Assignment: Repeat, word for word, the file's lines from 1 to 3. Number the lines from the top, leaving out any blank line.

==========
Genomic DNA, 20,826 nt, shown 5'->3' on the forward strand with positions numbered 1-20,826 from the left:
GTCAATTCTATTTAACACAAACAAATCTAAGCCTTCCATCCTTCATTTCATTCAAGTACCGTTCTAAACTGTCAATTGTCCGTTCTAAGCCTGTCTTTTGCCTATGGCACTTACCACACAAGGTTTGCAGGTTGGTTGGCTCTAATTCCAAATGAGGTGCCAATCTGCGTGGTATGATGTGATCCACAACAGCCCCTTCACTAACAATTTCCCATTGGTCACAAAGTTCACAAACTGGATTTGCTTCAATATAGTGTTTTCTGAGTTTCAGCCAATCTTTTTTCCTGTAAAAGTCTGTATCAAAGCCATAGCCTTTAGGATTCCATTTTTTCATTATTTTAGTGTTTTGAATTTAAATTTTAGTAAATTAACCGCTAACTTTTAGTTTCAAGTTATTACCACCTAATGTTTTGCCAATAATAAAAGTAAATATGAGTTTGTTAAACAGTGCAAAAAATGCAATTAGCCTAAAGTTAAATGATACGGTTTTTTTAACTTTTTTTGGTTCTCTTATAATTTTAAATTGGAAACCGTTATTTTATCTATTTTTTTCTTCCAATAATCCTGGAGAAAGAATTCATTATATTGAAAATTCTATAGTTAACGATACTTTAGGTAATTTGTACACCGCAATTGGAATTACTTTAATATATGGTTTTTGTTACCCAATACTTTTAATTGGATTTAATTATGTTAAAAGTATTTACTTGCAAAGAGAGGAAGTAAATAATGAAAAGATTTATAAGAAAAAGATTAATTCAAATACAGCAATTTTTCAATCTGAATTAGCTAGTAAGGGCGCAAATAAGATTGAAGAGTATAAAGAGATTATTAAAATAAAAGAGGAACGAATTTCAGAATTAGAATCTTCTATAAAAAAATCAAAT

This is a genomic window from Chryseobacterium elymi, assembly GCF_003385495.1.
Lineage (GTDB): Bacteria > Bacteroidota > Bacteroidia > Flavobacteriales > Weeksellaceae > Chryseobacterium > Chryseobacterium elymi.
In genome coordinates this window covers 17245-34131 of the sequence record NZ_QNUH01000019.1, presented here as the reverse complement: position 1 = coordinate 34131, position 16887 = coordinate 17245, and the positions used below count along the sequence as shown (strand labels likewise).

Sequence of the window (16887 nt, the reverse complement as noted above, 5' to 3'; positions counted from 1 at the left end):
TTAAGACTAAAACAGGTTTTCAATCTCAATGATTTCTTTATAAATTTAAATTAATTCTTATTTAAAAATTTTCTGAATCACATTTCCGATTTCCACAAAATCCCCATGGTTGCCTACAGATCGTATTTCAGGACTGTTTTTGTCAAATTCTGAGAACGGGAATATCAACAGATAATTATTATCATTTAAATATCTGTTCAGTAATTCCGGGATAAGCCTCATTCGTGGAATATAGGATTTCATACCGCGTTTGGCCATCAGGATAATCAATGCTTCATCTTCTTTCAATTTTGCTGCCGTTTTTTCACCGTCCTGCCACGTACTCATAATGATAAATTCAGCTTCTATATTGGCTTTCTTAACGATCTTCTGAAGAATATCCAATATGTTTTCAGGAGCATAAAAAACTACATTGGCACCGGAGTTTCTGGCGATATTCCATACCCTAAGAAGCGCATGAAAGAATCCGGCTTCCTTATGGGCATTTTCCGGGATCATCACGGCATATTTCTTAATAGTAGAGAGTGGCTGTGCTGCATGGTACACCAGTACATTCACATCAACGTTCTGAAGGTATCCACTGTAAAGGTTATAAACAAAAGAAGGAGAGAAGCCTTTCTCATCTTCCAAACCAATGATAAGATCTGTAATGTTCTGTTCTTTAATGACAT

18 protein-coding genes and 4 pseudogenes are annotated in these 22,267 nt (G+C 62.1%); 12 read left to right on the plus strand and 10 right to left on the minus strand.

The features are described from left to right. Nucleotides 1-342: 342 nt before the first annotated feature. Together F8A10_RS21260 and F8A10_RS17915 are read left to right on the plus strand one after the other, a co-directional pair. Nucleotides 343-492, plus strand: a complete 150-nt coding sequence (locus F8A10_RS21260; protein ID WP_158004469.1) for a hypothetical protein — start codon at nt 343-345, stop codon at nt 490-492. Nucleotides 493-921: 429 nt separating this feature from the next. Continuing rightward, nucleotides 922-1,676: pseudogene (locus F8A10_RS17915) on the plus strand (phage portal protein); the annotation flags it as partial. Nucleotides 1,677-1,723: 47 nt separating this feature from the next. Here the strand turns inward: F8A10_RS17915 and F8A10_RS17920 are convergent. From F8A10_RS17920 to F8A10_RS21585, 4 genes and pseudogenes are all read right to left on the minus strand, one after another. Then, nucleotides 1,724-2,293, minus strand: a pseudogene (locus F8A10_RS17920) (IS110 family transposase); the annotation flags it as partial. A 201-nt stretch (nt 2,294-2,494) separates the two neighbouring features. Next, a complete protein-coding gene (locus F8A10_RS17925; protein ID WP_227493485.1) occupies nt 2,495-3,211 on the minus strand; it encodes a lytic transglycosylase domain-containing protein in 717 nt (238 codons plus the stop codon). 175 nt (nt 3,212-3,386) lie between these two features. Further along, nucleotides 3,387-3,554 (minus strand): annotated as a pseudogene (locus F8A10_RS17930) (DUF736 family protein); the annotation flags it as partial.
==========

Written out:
Genomic DNA, 20,826 nt, shown 5'->3' on the forward strand with positions numbered 1-20,826 from the left:
GTCAATTCTATTTAACACAAACAAATCTAAGCCTTCCATCCTTCATTTCATTCAAGTACCGTTCTAAACTGTCAATTGTCCGTTCTAAGCCTGTCTTTTGCCTATGGCACTTACCACACAAGGTTTGCAGGTTGGTTGGCTCTAATTCCAAATGAGGTGCCAATCTGCGTGGTATGATGTGATCCACAACAGCCCCTTCACTAACAATTTCCCATTGGTCACAAAGTTCACAAACTGGATTTGCTTCAATATAGTGTTTTCTGAGTTTCAGCCAATCTTTTTTCCTGTAAAAGTCTGTATCAAAGCCATAGCCTTTAGGATTCCATTTTTTCATTATTTTAGTGTTTTGAATTTAAATTTTAGTAAATTAACCGCTAACTTTTAGTTTCAAGTTATTACCACCTAATGTTTTGCCAATAATAAAAGTAAATATGAGTTTGTTAAACAGTGCAAAAAATGCAATTAGCCTAAAGTTAAATGATACGGTTTTTTTAACTTTTTTTGGTTCTCTTATAATTTTAAATTGGAAACCGTTATTTTATCTATTTTTTTCTTCCAATAATCCTGGAGAAAGAATTCATTATATTGAAAATTCTATAGTTAACGATACTTTAGGTAATTTGTACACCGCAATTGGAATTACTTTAATATATGGTTTTTGTTACCCAATACTTTTAATTGGATTTAATTATGTTAAAAGTATTTACTTGCAAAGAGAGGAAGTAAATAATGAAAAGATTTATAAGAAAAAGATTAATTCAAATACAGCAATTTTTCAATCTGAATTAGCTAGTAAGGGCGCAAATAAGATTGAAGAGTATAAAGAGATTATTAAAATAAAAGAGGAACGAATTTCAGAATTAGAATCTTCTATAAAAAAATCAAAT

This is a genomic window from Chryseobacterium elymi, assembly GCF_003385495.1.